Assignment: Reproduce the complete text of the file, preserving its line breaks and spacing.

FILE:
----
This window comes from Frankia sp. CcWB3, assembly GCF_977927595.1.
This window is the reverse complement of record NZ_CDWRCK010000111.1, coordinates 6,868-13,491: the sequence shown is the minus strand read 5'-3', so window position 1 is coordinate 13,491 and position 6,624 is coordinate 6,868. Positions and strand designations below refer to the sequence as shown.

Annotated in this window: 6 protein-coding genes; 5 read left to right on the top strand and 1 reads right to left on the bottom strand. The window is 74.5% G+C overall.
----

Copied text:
This window comes from Frankia sp. CcWB3, assembly GCF_977927595.1.
This window is the reverse complement of record NZ_CDWRCK010000111.1, coordinates 6,868-13,491: the sequence shown is the minus strand read 5'-3', so window position 1 is coordinate 13,491 and position 6,624 is coordinate 6,868. Positions and strand designations below refer to the sequence as shown.

Annotated in this window: 6 protein-coding genes; 5 read left to right on the top strand and 1 reads right to left on the bottom strand. The window is 74.5% G+C overall.